State and metropolitan area minority statistics were not done because the latest U.S. Census Bureau state minority projections were made using 1990 census data, which would not provide realistic forecasts to 2030.

Population projections out to 2030 for the U.S. (including minority groups), states, and metropolitan areas come from the U.S. Census Bureau.7,8,9,10  

The future risks of pre-diabetes, major complications and deaths are projected from current CDC trends as reported in several source documents.11,12,13,14  

The future estimates of medical and non-medical (societal) costs of diabetes are based on research by the American Diabetes Association.15  

Prevalence rates for seniors are based on the recent CDC National Diabetes Fact Sheet 2012 data.

 

The forecasts factor in progressive, but modest, improvements in early diagnosis and treatment between 2015 and 2030 based on the trends of the last 10 years.

 

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1 Boyle JP, Thompson TJ, Gregg EW, Barker LE, Williamson DF. Projection of the year 2050 burden of diabetes in the US adult population: dynamic modeling of incidence, mortality and prediabetes prevalence. Popul Health Metr. 2010;8:29.

2 CDC, National Diabetes Fact Sheet, United States 2005. http://www.ndep.nih.gov/media/2005_National_Diabetes_Fact_Sheet.pdf?redi….  Accessed February 6, 2015.

3 CDC, National Diabetes Fact Sheet, 2007, http://stacks.cdc.gov/view/cdc/5613/. Accessed February 6, 2015.

4 CDC, National Diabetes Fact Sheet, 2011. http://www.cdc.gov/diabetes/pubs/pdf/ndfs_2011.pdf. Accessed February 6, 2015.

5 CDC, National Diabetes Statistics Report, 2014, http://www.cdc.gov/diabetes/pubs/statsreport14/national-diabetes-report-…. Accessed February 6, 2015.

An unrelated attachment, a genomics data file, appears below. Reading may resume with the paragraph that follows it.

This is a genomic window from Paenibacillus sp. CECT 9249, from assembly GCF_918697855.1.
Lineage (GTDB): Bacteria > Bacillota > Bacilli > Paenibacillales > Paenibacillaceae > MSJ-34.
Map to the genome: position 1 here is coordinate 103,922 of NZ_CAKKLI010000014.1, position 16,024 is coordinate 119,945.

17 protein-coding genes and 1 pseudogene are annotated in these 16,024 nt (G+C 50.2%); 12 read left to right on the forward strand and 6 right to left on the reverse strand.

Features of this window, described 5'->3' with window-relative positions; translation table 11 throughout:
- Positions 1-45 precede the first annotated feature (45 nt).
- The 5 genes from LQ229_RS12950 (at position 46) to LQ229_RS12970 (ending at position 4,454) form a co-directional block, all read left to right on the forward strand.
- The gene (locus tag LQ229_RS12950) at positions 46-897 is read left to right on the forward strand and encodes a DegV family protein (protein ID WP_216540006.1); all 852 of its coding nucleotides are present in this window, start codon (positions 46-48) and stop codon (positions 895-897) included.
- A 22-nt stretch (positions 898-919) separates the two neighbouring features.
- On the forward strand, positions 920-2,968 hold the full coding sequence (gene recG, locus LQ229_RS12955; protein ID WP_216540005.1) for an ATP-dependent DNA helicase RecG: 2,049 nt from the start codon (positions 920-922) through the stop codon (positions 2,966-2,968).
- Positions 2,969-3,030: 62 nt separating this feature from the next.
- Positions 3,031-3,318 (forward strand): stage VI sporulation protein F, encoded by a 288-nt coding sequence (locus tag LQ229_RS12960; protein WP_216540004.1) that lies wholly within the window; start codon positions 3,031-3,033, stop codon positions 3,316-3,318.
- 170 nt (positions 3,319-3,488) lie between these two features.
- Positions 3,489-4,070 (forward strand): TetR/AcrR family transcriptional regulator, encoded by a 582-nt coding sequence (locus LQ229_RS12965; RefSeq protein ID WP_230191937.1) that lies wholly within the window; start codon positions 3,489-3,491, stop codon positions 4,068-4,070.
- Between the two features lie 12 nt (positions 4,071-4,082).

6 Narayan, et al. Impact of Recent Increase in Incidence on Future Diabetes Burden: U.S., 2005-2050, Diabetes Care 2006; 29:2114-2116.

7 U.S. Census Bureau 2012 National Population Projections 2015-2060. http://www.census.gov/population/projections/data/national/2012/summaryt…. Accessed February 4, 2015.

8 U.S. Census Bureau 2005 Interim State Population Projections 2000-2030. http://www.census.gov/population/projections/data/state/projectionsagese…. Accessed February 4, 2015.

9 Bizjournals. Projected population of 250 U.S. metros. (http://www.bizjournals.com/specials/pages/257.html. Accessed July 30, 2010 for original study (no longer available online).

10 Demographia United States Metropolitan Areas: 2030 Population Projections. http://www.demographia.com/db-msaproj2030.pdf. Accessed February 4, 2015.

11 CDC, Diabetes Public Health Resource, Visual Impairment. http://www.cdc.gov/diabetes/statistics/visual/index.htm. Accessed February 4, 2015.

12 CDC, Diabetes Public Health Resource, End-State Renal Failure. http://www.cdc.gov/diabetes/statistics/esrd/index.htm. Accessed February 4, 2015.

13 CDC, Diabetes Public Health Resource, Hospitalization for Lower Extremity Amputation.  http://www.cdc.gov/diabetes/statistics/lea/index.htm. Accessed February 4, 2015.

14 National Vital Statistics Reports; Death: Final Data for 2000 = NSVR Vol. 50 No. 16; 2001 = NSVR Vol. 52 No. 9; 2002 = NSVR Vol. 53 No. 5; 2003 = NSVR Vol. 54 No. 13; 2004 = NSVR Vol. 55 No. 19; 2005 = NSVR Vol. 56. No. 10; 2006 = NSVR Vol. 57 No. 14; 2007 = NSVR Vol. 58 No. 19; 2008 = NSVR Vol. 59 No. 10; 2009 = NSVR Vol. 60 No. 3; 2010 = Vol. 61 No. 4. Find at: http://www.cdc.gov/nchs/products/nhsr.htm. Accessed February 5, 2015.

15 American Diabetes Association. Economic costs of diabetes in the U.S. in 2012. Diabetes Care. 2013;36:1033-1046.

ADDITIONAL RESOURCES

American Diabetes Association
http://www.diabetes.org

Centers for Disease Control – Diabetes Public Resource
http://www.cdc.gov/diabetes

National Diabetes Prevention Program
http://diabetes.niddk.nih.gov/dm/pubs/preventionprogram

CITATION

Rowley William R, Bezold Clement, Arikan Yasemin, Byrne Erin, and Krohe Shannon. Diabetes 2030: Insights from Yesterday, Today, and Future Trends. Population Health Management. April 2016, ahead of print. Doi:10.1089/pop.2015.0181.